The Prince Rupert Port Authority (PRPA) participated in an event held May 17th to celebrate the completion of critical search and rescue equipment upgrades for the Lax Kw’alaams Rescue Society in which PRPA contributed $55,345 from its Community Investment Fund.
The Lax Kw’alaams Royal Canadian Marine Search and Rescue (RCM-SAR) station 65’s equipment was out of date and in need of frequent repair causing downtime for the search and rescue team. By upgrading the engines and electronic equipment, the Rescue Society will improve incident response time and accommodate more complex potential future rescues. The upgrade included the purchase and installation of radar and communication equipment, as well as general boat handling, emergency response equipment and forward-looking infrared search equipment.
“The Rescue Society’s key focus is to ensure that we’re ready to respond to any given situation that comes our way – this project helps us do that,” said James Henry Sr. of the Lax Kw’alaams Rescue Society. “We look forward to a continued relationship with the Port Authority to enhance safety preparedness in our waters.”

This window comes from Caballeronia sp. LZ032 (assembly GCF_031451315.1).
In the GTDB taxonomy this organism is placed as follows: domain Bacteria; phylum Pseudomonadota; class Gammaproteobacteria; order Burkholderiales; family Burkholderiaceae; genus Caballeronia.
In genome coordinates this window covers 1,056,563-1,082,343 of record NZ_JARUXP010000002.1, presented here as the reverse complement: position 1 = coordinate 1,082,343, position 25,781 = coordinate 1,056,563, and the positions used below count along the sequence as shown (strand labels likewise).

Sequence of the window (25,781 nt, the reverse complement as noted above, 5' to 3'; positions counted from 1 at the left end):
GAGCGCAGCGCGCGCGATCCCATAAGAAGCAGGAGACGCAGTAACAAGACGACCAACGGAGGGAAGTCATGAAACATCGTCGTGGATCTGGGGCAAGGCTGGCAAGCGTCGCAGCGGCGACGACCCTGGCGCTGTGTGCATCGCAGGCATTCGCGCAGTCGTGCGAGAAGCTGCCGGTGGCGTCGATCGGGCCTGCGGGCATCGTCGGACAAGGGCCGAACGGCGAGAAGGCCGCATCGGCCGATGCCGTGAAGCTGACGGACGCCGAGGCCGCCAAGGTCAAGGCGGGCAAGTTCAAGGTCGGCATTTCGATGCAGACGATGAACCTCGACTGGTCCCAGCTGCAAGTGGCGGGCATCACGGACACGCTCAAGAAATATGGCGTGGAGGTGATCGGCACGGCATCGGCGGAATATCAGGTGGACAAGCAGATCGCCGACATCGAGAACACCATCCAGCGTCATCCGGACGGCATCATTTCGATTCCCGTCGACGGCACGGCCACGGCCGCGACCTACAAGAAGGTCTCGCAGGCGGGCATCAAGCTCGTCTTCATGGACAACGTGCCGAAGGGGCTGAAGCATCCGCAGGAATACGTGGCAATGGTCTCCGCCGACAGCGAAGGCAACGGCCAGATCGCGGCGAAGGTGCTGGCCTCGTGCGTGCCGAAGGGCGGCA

“It is our pleasure to partner with dedicated volunteer organizations like the Lax Kw’alaams Rescue Society to support vital community projects that contribute directly to marine safety,” said Shaun Stevenson, President and CEO of the Prince Rupert Port Authority. “We consider this an excellent example of how our organization can ensure that the Port’s success is shared through projects that enable long-term benefits for community members on the North Coast.”
The Lax Kw’alaams Rescue Society has 22 members and is one of 33 volunteer Royal Canadian Marine Search & Rescue organizations in British Columbia. These volunteer crews, made up of over 1000 people, are on call 24 hours a day year-round, ready to respond to marine search and rescue emergencies. The network of RCM-SAR stations on average respond to 800 rescues annually, and in 2018 RCM-SAR stations spent a total of 994 hours on search and rescue missions.
The Lax Kw’alaams Rescue Society’s RCM-SAR 65 works closely with the Prince Rupert and Gitxaala RCM-SAR stations and its jurisdiction goes as far north as Kincolith, approximately one hour away. In addition, RCM-SAR 65 receives calls for vessels in distress that are out in the open waters of Hecate Strait.